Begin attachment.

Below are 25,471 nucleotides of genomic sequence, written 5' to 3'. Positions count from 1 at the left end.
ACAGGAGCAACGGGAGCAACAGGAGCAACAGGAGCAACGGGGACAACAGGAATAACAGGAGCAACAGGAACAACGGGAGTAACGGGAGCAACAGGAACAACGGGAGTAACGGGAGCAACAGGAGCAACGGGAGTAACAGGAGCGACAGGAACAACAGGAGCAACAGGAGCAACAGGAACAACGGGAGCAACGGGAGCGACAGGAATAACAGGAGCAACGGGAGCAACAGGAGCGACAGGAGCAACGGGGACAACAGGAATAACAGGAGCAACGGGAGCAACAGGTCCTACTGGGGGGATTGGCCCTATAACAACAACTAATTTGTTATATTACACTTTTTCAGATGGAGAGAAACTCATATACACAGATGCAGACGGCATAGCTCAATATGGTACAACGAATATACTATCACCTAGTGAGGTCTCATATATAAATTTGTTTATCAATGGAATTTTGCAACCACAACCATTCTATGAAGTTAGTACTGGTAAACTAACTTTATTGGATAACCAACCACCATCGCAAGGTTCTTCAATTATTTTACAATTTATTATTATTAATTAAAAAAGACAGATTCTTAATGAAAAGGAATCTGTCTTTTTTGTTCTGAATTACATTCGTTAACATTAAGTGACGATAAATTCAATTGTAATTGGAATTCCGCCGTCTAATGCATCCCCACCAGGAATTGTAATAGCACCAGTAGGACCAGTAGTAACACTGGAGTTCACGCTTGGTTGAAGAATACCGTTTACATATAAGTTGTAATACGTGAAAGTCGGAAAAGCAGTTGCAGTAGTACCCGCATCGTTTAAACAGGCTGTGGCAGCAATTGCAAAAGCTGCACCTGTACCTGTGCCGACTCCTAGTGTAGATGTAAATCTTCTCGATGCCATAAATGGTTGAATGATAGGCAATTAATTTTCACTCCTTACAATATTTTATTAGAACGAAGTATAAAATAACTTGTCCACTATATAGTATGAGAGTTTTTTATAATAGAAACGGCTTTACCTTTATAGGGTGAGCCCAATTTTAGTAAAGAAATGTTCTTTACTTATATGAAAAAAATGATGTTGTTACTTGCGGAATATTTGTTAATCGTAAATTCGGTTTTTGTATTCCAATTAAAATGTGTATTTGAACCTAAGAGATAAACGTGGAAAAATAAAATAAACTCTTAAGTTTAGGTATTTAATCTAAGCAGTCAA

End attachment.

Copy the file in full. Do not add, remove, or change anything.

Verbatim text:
Below are 25,471 nucleotides of genomic sequence, written 5' to 3'. Positions count from 1 at the left end.
ACAGGAGCAACGGGAGCAACAGGAGCAACAGGAGCAACGGGGACAACAGGAATAACAGGAGCAACAGGAACAACGGGAGTAACGGGAGCAACAGGAACAACGGGAGTAACGGGAGCAACAGGAGCAACGGGAGTAACAGGAGCGACAGGAACAACAGGAGCAACAGGAGCAACAGGAACAACGGGAGCAACGGGAGCGACAGGAATAACAGGAGCAACGGGAGCAACAGGAGCGACAGGAGCAACGGGGACAACAGGAATAACAGGAGCAACGGGAGCAACAGGTCCTACTGGGGGGATTGGCCCTATAACAACAACTAATTTGTTATATTACACTTTTTCAGATGGAGAGAAACTCATATACACAGATGCAGACGGCATAGCTCAATATGGTACAACGAATATACTATCACCTAGTGAGGTCTCATATATAAATTTGTTTATCAATGGAATTTTGCAACCACAACCATTCTATGAAGTTAGTACTGGTAAACTAACTTTATTGGATAACCAACCACCATCGCAAGGTTCTTCAATTATTTTACAATTTATTATTATTAATTAAAAAAGACAGATTCTTAATGAAAAGGAATCTGTCTTTTTTGTTCTGAATTACATTCGTTAACATTAAGTGACGATAAATTCAATTGTAATTGGAATTCCGCCGTCTAATGCATCCCCACCAGGAATTGTAATAGCACCAGTAGGACCAGTAGTAACACTGGAGTTCACGCTTGGTTGAAGAATACCGTTTACATATAAGTTGTAATACGTGAAAGTCGGAAAAGCAGTTGCAGTAGTACCCGCATCGTTTAAACAGGCTGTGGCAGCAATTGCAAAAGCTGCACCTGTACCTGTGCCGACTCCTAGTGTAGATGTAAATCTTCTCGATGCCATAAATGGTTGAATGATAGGCAATTAATTTTCACTCCTTACAATATTTTATTAGAACGAAGTATAAAATAACTTGTCCACTATATAGTATGAGAGTTTTTTATAATAGAAACGGCTTTACCTTTATAGGGTGAGCCCAATTTTAGTAAAGAAATGTTCTTTACTTATATGAAAAAAATGATGTTGTTACTTGCGGAATATTTGTTAATCGTAAATTCGGTTTTTGTATTCCAATTAAAATGTGTATTTGAACCTAAGAGATAAACGTGGAAAAATAAAATAAACTCTTAAGTTTAGGTATTTAATCTAAGCAGTCAA